Acrimony between the European Union and vaccine maker AstraZeneca is set to get worse as the bloc goes to court over vaccine delays and shortages.
(CN) — The European Union’s battles with vaccine maker AstraZeneca are poised to get a lot more testy after it decided to sue the company over delivery shortages and delays.
The European Commission confirmed on Monday that it was suing the British-Swedish multinational over the company’s alleged failure to meet its contractual obligations to the EU, which has added to Europe’s difficulties in getting its populations vaccinated.
Stefan De Keersmaeker, a commission spokesman, said legal proceedings against AstraZeneca were started on Friday after EU member states backed the action.
A copy of the lawsuit was not immediately available and the commission declined to provide a copy.
In an email to Courthouse News, De Keersmaeker said the suit was filed in a Brussels court of first instance. The contract was signed under Belgian law. He said a first hearing is scheduled for Wednesday. The EU has asked the court to handle the suit on an expedited emergency basis and a judgement could potentially be issued within three to seven weeks, he said.
The legal fight will amplify a feud the EU has had with the company since it announced in January that it wouldn’t deliver as many doses as it had promised.
Since then, EU leaders have questioned the AstraZeneca vaccine’s efficacy, accused it of favoring the United Kingdom over the EU and threatened to stop AstraZeneca vaccines manufactured in the EU from being shipped abroad. Confidence in the vaccine then plummeted after the European Medicines Agency in March said there was a possible link between the shot and exceedingly rare but serious blood clots. Three weeks ago, the agency confirmed the linked and many Europeans are now reluctant to take the vaccine.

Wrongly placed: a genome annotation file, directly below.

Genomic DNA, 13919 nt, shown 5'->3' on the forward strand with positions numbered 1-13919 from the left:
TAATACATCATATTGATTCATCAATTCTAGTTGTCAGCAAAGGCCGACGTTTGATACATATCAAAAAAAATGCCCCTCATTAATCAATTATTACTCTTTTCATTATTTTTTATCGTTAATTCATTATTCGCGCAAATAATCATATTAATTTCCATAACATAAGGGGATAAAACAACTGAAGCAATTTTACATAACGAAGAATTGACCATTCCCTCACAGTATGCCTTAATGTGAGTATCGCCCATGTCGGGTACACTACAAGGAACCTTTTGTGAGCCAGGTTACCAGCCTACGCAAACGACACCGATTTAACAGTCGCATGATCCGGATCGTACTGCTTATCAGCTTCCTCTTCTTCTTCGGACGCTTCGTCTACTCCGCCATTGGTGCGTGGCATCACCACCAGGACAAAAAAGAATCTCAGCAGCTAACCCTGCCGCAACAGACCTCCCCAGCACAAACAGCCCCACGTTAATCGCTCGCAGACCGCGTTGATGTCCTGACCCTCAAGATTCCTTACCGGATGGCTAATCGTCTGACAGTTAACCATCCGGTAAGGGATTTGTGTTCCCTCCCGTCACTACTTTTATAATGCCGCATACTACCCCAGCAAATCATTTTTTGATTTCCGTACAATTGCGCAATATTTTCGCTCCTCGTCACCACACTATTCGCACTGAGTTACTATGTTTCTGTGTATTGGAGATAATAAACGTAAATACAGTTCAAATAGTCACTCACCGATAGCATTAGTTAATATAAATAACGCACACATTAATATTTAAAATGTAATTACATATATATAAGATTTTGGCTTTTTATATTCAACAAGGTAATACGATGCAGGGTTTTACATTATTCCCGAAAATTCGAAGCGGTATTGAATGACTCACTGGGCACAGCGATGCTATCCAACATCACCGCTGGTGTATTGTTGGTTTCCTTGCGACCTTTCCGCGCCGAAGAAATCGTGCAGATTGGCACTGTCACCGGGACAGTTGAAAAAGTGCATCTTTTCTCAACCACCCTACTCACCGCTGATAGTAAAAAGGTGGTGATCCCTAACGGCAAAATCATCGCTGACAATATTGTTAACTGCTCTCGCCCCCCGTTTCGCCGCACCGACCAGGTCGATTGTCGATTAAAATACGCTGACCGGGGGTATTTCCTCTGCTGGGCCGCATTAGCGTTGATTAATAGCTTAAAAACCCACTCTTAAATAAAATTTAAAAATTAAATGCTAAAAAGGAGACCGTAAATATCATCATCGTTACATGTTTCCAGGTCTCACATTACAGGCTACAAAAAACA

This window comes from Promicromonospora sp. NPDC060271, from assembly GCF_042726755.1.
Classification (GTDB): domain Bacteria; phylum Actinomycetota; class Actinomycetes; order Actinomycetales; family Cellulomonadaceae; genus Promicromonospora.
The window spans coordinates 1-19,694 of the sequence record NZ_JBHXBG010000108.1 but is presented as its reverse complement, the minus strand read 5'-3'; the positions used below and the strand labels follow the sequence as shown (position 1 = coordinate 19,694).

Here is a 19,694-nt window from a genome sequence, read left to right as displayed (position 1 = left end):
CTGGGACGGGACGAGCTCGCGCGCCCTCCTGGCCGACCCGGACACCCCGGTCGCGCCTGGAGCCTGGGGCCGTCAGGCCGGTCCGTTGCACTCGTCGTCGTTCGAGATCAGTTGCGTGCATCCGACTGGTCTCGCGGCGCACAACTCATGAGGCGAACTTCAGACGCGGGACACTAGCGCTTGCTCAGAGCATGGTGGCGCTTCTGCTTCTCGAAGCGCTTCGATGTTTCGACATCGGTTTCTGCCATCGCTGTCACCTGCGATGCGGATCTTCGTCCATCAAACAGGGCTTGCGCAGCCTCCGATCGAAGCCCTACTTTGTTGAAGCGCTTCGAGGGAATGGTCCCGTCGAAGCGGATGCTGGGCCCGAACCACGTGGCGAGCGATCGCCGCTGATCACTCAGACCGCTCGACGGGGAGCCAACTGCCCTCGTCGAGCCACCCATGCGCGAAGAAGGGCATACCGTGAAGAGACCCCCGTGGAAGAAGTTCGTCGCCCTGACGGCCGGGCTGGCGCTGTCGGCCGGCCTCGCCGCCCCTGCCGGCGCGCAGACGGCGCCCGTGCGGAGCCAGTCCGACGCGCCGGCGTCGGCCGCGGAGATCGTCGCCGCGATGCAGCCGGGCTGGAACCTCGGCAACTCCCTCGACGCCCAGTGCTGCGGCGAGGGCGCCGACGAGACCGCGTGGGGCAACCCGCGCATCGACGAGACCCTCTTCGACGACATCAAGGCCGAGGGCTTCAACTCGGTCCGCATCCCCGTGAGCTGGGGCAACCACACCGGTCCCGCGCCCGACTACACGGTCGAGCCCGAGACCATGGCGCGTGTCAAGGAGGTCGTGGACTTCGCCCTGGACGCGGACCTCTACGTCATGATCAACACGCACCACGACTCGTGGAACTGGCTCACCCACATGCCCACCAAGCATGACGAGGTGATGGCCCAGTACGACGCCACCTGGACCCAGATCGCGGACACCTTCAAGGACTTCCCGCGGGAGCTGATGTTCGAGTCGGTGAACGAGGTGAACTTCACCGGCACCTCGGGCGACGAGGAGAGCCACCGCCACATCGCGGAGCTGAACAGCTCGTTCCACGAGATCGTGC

The EU signed its first vaccine contract with AstraZeneca in August and made it a central pillar to its vaccine strategy, which later unraveled as the company announced delays and other vaccine candidates failed to come through for the EU.
As a consequence, the EU’s Brussels bureaucracy was blamed for causing a fiasco as Europe fell behind the U.K. and the United States in its vaccination drive. The EU is now pushing to purchase massive stockpiles of the Pfizer-BioNTech mRNA vaccine.
Initially, AstraZeneca promised to make its best effort in delivering 300 million doses to the EU by the end of June, but by the end of March it had sent only 30 million doses. EU officials say they expect only a third of the promised doses to be delivered by the end of June.
But the EU’s legal challenge faces legal hurdles because its contract stipulates that it can’t sue AstraZeneca over delays. Still, the EU feels the suit will spur the company to deliver more doses faster.
“What matters is to us in this case is that we want to make sure that there is a speedy delivery of sufficient number of doses that the European citizens are entitled to and which have been promised on the basis of the contract,” De Keersmaeker said.
In a statement, AstraZeneca said it will “strongly defend itself in court” and denied that it had failed to live up to its contract.
“We believe any litigation is without merit and we welcome this opportunity to resolve this dispute as soon as possible,” the company said.
“Vaccines are difficult to manufacture, as evidenced by the supply challenges several companies are facing in Europe and around the world,” it added. “We are making progress addressing the technical challenges and our output is improving, but the production cycle of a vaccine is very long which means these improvements take time to result in increased finished vaccine doses.”
Courthouse News reporter Cain Burdeau is based in the European Union.